More Donald Trump Lawsuits
Being the former president of the United States and likely the Republican presidential candidate for 2024 means you have no shortage of people trying to take you down.
Along with the investigation led by Jack Smith, House Democrats, and two Capitol police officers have filed lawsuits accusing Trump of inciting a riot on 6 January.
Trump’s lawyers have rightfully argued that as the president, Mr. Trump was protected from civil liability at the time, meaning you can’t sue the current president for monetary damages.
The principle of absolute immunity protects government officials and judicial officers from frivolous lawsuits while performing their official duties.
Therefore, any civil case against Donald Trump relating to his actions during his time in office is likely a pointless endeavor.
Many ongoing lawsuits are targeted at the Trump Organization, including Trump and his children. Many will remember the same judge who oversaw the recent New York arraignment, Justice Juan Merchan, was previously the judge who presided over the prosecution and conviction of the Trump Organization last year.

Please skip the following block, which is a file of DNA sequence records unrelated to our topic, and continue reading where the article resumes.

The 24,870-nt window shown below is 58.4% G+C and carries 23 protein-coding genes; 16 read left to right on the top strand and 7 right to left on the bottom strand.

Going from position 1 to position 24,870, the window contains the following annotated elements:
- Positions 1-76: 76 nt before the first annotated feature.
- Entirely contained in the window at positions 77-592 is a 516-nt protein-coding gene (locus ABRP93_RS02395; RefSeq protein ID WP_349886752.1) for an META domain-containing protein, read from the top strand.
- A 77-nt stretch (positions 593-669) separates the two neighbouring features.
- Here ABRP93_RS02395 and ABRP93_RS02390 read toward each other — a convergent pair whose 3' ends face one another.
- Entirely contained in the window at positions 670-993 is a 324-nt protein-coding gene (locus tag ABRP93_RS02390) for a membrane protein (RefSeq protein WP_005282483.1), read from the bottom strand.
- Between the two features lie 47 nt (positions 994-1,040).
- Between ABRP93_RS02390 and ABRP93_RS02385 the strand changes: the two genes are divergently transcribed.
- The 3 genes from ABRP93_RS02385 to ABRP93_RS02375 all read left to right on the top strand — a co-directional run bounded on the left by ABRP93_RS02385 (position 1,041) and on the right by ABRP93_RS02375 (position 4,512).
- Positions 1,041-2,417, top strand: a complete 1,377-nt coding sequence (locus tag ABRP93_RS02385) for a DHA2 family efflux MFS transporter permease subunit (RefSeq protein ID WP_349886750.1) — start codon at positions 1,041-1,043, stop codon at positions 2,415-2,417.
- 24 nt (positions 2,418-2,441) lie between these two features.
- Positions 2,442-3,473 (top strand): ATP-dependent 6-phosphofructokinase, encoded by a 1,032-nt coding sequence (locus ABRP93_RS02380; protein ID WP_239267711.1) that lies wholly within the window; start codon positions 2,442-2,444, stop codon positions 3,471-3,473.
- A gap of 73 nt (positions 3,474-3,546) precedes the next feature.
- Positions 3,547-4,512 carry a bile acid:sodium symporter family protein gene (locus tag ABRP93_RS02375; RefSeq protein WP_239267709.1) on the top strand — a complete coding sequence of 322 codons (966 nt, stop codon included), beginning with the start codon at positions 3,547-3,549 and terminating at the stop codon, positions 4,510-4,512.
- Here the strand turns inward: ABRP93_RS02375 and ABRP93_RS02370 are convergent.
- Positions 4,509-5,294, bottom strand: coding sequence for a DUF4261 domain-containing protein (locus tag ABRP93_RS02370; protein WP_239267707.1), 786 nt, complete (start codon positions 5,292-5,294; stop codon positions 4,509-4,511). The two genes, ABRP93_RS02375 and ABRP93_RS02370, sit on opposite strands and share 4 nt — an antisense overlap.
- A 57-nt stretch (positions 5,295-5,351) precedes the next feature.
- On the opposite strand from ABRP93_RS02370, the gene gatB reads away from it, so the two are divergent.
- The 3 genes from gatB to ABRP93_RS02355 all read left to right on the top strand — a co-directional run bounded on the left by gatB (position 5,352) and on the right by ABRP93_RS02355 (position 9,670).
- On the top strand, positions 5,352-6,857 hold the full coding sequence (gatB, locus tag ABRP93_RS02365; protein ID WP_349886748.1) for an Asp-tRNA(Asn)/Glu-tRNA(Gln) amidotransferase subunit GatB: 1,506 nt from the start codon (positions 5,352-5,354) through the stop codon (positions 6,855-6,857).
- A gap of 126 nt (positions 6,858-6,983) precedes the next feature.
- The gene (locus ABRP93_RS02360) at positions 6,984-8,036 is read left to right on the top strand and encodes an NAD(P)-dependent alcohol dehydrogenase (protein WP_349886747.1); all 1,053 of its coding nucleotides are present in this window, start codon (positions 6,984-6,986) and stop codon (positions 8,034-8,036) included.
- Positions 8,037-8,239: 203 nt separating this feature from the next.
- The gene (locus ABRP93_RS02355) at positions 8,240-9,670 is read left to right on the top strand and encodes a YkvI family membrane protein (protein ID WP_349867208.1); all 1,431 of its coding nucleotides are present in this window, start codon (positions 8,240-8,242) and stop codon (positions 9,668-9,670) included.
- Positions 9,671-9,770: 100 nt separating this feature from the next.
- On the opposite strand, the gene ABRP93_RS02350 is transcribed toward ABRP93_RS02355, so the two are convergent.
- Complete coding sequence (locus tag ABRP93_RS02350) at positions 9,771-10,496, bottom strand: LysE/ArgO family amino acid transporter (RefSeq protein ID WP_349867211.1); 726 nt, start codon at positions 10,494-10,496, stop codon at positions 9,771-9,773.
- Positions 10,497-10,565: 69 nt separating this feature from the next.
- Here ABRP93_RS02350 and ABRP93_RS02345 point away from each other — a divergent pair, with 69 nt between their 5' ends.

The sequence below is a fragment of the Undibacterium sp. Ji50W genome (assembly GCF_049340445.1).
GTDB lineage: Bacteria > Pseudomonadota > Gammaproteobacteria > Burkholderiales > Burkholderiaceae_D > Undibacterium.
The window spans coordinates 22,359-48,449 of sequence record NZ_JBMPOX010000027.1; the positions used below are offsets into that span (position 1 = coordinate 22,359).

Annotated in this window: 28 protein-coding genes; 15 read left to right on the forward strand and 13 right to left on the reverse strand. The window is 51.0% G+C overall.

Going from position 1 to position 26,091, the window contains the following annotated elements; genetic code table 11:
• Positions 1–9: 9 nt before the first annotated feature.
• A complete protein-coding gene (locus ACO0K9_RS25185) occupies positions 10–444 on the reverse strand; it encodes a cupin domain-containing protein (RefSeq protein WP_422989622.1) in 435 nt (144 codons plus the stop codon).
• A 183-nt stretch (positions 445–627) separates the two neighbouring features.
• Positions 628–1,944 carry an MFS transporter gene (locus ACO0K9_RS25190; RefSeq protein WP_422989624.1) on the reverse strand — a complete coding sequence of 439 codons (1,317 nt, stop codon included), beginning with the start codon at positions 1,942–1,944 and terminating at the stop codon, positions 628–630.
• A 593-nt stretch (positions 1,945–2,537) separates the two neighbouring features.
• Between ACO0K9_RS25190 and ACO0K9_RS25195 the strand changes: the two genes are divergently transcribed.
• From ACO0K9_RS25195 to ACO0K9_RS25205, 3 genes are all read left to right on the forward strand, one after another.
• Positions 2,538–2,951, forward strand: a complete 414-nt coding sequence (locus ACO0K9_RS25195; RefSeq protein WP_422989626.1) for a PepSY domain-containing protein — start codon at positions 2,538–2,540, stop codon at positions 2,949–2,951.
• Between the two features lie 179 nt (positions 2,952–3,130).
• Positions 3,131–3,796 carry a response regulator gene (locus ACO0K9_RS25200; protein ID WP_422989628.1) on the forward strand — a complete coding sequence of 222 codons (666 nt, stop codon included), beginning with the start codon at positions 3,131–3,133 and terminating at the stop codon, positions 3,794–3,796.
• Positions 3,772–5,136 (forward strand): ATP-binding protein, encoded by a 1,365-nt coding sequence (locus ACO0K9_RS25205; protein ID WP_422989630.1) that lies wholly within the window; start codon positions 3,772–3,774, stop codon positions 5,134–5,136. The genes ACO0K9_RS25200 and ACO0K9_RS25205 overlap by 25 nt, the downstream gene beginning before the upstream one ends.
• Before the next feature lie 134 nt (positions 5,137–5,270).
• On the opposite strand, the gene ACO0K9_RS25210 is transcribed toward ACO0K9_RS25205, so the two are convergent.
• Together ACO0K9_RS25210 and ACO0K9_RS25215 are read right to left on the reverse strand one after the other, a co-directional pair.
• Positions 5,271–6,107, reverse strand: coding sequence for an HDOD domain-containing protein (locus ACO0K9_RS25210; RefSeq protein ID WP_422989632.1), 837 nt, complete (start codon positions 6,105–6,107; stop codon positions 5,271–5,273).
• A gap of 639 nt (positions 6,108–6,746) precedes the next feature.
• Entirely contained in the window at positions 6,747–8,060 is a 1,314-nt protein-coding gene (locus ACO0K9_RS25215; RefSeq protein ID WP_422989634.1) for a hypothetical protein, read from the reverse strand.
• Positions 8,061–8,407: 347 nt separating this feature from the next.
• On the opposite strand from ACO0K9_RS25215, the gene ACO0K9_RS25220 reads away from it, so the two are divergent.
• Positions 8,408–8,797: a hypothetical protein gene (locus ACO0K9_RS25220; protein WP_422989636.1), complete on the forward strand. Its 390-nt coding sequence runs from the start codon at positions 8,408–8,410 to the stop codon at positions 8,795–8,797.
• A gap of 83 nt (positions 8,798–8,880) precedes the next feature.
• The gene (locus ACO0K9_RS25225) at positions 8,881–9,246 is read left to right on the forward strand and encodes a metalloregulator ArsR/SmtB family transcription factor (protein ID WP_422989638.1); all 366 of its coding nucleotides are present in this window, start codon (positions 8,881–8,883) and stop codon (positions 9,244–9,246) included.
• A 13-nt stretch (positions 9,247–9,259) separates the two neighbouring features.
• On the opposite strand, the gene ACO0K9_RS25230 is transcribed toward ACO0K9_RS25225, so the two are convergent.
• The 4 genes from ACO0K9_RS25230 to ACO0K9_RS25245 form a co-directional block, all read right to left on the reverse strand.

One particular lawsuit targets Trump’s signature TV show, The Celebrity Apprentice, where lead plaintiff Catherine McKoy alleges it was a multi-level marketing scheme.
Finally, it comes full circle…
A key person behind the recent Stormy Daniels case in New York and Trump’s former lawyer, Michael Cohen, has sued Trump for $20 million in damages relating to his time spent in prison.
The Cohen case has been dismissed, but he has filed an appeal.
So, those are the many “witch hunts” against Donald Trump — the full list of lawsuits against Donald Trump can be found on Wikipedia.
Democrats will do whatever it takes to kill another Trump presidency — and it will be a bumpy road to 2024 — but as far as the public is concerned, these legal cases appear only to increase his popularity!